His work was his priority, and so it should have been. He was co-opted by Christ into his service. His tenderness was in evidence in his love and solicitous concern for his wife Idelette de Bure (a widowed woman of beauty and strong support in his multifaceted ministry), and his compassion was displayed in his personal concern for his parishioners, especially those in sickness and want. He identified with common folk. He ensured that the poor of Geneva had access to bread at a charitably regulated and affordable price. He won the affection and trust of his closest companions and colleagues. He enjoyed times of leisure and relaxed camaraderie with his nearest associates, Viret, Beza, and Farel, with whom humor, especially puns, and innocent pastimes were enjoyed. Calvin was not odious but attractively human.

Ill health, the strains and demands of his role, the cruel and insulting opposition he encountered from ecclesiastical and civil quarters, taxed his patience at times, but how many of us would be alarmed at close public scrutiny of our private behavior and inconsistencies when our tolerance wears thin through testing circumstances, weariness, and fluctuating conditions of health and wellbeing? Human fallenness and frailty besets us all. Yet Joseph Renan (1823-1892), historian of religion, who excited perturbation in the minds of Catholics and Protestants with his Life of Christ pronounced Calvin the greatest Christian of his century.

The name Servetus is often raised in reference to Calvin and popular estimation of him. Before any evaluation of Calvin is finalized it is best to have a reasonable knowledge of Servetus, his troublesome career and provocations that concerned the whole of 16th Century Christendom, Protestant and Catholic, and it is wise to note the outlook and legal customs of the times. Grave heresy was a capital offense throughout Europe. Every ecclesiastical authority was gunning for Miguel Servetus, Lutheran, Roman, and Reformed. His mischief and misleading views were audacious and spiritually dangerous and the man himself, though undeniably brilliant, was annoyingly pugnacious and given to irreverence and insult.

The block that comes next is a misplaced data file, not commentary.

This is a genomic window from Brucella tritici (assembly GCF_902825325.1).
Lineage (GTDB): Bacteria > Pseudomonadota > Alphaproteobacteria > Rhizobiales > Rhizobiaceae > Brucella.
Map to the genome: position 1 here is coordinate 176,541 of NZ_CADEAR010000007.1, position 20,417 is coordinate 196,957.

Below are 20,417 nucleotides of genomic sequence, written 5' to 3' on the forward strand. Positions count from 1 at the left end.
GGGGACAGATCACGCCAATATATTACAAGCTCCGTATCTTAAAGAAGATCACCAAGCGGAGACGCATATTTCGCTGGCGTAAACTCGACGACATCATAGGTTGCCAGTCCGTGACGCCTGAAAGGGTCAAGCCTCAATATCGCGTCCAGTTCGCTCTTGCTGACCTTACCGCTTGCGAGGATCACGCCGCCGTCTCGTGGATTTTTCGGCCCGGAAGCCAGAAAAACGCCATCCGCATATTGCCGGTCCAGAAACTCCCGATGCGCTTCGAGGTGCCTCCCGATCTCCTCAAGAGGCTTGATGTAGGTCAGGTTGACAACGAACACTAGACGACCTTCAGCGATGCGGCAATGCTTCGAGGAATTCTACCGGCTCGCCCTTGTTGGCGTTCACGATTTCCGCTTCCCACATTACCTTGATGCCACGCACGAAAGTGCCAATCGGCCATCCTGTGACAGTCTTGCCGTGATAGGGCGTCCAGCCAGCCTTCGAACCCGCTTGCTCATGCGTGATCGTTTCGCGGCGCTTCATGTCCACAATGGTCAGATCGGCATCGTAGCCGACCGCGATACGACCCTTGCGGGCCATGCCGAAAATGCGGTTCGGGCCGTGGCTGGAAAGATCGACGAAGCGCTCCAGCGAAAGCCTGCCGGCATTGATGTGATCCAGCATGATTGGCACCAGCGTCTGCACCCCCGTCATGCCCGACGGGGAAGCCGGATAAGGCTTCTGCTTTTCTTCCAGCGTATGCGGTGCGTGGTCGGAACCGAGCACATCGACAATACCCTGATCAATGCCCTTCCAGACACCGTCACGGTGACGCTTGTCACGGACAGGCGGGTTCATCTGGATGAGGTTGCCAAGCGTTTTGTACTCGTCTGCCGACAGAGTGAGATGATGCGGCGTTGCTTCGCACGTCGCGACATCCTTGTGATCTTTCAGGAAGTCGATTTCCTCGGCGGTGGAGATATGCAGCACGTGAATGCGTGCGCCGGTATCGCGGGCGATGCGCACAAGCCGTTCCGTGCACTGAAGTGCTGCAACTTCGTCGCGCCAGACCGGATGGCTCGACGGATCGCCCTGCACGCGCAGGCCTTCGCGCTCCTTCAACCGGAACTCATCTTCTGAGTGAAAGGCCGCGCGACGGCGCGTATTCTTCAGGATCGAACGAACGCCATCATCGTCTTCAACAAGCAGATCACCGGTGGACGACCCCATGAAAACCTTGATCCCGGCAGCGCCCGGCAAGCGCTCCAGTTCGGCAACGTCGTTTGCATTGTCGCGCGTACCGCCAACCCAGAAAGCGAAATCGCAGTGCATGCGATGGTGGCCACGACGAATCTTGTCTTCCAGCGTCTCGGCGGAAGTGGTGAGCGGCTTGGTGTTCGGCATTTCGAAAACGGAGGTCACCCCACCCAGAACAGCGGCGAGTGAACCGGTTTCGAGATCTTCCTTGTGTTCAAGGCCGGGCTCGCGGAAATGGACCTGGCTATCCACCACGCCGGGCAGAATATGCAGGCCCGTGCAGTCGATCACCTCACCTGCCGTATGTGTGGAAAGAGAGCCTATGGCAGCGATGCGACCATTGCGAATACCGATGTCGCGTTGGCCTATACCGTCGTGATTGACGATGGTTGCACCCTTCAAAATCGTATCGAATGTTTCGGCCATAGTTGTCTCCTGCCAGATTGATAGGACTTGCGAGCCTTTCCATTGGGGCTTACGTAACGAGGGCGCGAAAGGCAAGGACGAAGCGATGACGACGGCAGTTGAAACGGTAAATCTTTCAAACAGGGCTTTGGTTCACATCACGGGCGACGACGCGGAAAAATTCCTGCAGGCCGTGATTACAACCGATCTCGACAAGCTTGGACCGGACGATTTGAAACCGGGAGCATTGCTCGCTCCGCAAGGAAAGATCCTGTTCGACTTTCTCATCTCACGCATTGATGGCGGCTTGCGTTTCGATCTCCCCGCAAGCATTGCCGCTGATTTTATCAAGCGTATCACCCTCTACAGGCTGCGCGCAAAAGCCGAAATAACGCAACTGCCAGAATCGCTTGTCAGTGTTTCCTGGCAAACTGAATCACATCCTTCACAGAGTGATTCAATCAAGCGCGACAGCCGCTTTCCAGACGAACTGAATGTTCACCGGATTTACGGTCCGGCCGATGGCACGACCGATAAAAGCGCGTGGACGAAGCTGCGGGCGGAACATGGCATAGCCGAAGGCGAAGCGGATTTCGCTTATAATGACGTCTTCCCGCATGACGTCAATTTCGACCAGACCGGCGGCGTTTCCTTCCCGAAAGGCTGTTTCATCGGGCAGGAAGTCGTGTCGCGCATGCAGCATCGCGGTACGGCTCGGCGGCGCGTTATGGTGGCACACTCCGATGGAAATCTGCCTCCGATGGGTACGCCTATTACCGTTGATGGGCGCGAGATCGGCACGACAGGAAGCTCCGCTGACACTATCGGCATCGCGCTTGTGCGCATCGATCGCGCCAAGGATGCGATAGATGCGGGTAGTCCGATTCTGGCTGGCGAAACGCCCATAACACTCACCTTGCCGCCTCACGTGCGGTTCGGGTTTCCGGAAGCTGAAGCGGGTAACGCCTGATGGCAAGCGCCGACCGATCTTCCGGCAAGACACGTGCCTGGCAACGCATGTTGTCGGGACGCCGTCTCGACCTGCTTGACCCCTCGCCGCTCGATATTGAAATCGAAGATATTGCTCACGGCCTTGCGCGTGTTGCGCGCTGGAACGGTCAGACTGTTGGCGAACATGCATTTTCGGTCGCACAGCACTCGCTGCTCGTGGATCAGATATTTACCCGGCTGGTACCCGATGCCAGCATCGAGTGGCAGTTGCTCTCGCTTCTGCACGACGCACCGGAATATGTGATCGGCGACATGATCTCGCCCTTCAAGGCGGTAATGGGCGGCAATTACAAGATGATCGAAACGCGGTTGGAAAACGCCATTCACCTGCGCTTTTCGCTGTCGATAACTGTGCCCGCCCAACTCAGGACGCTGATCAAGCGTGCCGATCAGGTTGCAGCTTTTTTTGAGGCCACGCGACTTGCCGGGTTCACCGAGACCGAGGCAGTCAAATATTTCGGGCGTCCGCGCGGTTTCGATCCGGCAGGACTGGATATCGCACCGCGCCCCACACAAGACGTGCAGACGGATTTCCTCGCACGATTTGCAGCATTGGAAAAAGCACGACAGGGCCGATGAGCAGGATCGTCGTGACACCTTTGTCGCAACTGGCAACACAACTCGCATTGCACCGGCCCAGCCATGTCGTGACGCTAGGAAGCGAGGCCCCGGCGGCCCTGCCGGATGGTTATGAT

However, wrong the sentence of death leveled against errorists in the 16th Century may be from our perspective, it was, as some have said, a crime of the time. Calvin did not sentence Servetus to death. That was the decision of the Town Council. The religious leaders of Europe accorded universal assent to that verdict of guilt and its penalty. Even the mild -mannered Melancthon concurred. Calvin urged for a less violent and painful manner of execution for the unhappy Spaniard than consignment to the flames, and he visited Servetus in earnest quest of his change of heart toward Christ and the gospel.

England and Anglicanism were fortunate to be exposed to the thought and aid of Monsieur Jean Calvin. His successor Theodore Beza also won the confidence of English bishops, theologians, and clergy, and his correspondence with eminent persons had telling effect. Again, it was William Perkins who was the conduit for Bezan emphases in theology into the realm of Anglican thought.

From the outset of the Reformation in France and England there has always been a close bond between Huguenots, the disciples of Calvin, and English Evangelicals. Sir Philip Sidney and Sir Francis Walsingham were among the keen supporters of the promotion and preservation of the Reformed faith among the French people. Sir Francis Drake enjoyed fond friendship with Admiral Gaspard Coligny the martyred leader of the Calvinists in France and treasured the volume of the Psalms that Coligny had given him for use on his extensive voyages (Sir Francis, Puritan Anglican, arranged for the first Anglican Service of Holy Communion on American soil while his ship was anchored off the Californian coast).

Exiled Huguenots have enriched Anglican ministry and the gospel cause in England and Ireland, and the second greatest Church of England preacher (friend and colleague of Whitefield himself) of the 18th century Great Awakening was William Romaine a devout Scriptural and Reformed scholar whose efforts enlarged and established the proclamation of the name of Christ in the City of London and the provinces farther afield.

Religious bonds between French and English Christians are maintained in several ways symbolized perhaps by the beautiful French Church on the Oxford Street side of Soho Square and the little colony of French hostelry and apartments in the county of Kent. Those who are interested may read the two volume account of the Reformation in England by the French Protestant, Swiss born, church historian Jean M.H. D'Aubigne.

Calvin is credited with the excellent motto: God will win! If Anglicans thought more kindly and approvingly of Calvin and his teaching and moved to his side it might be progress in partaking of victory.

The Rev. Roger Salter is an ordained Church of England minister where he had parishes in the dioceses of Bristol and Portsmouth before coming to Birmingham, Alabama to serve as Rector of St. Matthew's Anglican Church